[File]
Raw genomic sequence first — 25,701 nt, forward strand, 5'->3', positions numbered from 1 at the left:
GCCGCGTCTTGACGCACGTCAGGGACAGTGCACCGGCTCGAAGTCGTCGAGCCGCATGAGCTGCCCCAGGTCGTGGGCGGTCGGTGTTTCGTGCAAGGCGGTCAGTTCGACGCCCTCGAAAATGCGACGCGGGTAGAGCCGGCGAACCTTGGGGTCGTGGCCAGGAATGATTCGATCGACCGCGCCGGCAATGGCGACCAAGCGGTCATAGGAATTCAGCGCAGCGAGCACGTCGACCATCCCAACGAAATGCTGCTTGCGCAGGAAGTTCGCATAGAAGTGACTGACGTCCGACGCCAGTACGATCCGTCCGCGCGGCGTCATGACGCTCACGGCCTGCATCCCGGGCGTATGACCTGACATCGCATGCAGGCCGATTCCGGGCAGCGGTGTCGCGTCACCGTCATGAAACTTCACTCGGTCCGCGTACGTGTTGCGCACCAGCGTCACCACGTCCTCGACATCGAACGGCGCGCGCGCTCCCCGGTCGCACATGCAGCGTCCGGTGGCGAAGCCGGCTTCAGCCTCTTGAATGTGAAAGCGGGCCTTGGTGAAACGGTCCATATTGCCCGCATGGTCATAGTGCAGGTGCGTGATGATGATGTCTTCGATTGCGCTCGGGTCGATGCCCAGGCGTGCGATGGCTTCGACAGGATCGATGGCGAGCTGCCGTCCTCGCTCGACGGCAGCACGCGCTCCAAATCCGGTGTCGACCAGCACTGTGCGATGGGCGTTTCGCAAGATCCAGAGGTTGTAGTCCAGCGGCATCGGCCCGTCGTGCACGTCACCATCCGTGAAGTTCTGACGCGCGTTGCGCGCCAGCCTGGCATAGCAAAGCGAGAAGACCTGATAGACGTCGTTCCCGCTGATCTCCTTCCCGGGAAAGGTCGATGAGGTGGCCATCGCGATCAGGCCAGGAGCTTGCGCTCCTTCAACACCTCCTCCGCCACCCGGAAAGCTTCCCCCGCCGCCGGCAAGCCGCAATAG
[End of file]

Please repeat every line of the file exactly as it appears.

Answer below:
Raw genomic sequence first — 25,701 nt, forward strand, 5'->3', positions numbered from 1 at the left:
GCCGCGTCTTGACGCACGTCAGGGACAGTGCACCGGCTCGAAGTCGTCGAGCCGCATGAGCTGCCCCAGGTCGTGGGCGGTCGGTGTTTCGTGCAAGGCGGTCAGTTCGACGCCCTCGAAAATGCGACGCGGGTAGAGCCGGCGAACCTTGGGGTCGTGGCCAGGAATGATTCGATCGACCGCGCCGGCAATGGCGACCAAGCGGTCATAGGAATTCAGCGCAGCGAGCACGTCGACCATCCCAACGAAATGCTGCTTGCGCAGGAAGTTCGCATAGAAGTGACTGACGTCCGACGCCAGTACGATCCGTCCGCGCGGCGTCATGACGCTCACGGCCTGCATCCCGGGCGTATGACCTGACATCGCATGCAGGCCGATTCCGGGCAGCGGTGTCGCGTCACCGTCATGAAACTTCACTCGGTCCGCGTACGTGTTGCGCACCAGCGTCACCACGTCCTCGACATCGAACGGCGCGCGCGCTCCCCGGTCGCACATGCAGCGTCCGGTGGCGAAGCCGGCTTCAGCCTCTTGAATGTGAAAGCGGGCCTTGGTGAAACGGTCCATATTGCCCGCATGGTCATAGTGCAGGTGCGTGATGATGATGTCTTCGATTGCGCTCGGGTCGATGCCCAGGCGTGCGATGGCTTCGACAGGATCGATGGCGAGCTGCCGTCCTCGCTCGACGGCAGCACGCGCTCCAAATCCGGTGTCGACCAGCACTGTGCGATGGGCGTTTCGCAAGATCCAGAGGTTGTAGTCCAGCGGCATCGGCCCGTCGTGCACGTCACCATCCGTGAAGTTCTGACGCGCGTTGCGCGCCAGCCTGGCATAGCAAAGCGAGAAGACCTGATAGACGTCGTTCCCGCTGATCTCCTTCCCGGGAAAGGTCGATGAGGTGGCCATCGCGATCAGGCCAGGAGCTTGCGCTCCTTCAACACCTCCTCCGCCACCCGGAAAGCTTCCCCCGCCGCCGGCAAGCCGCAATAG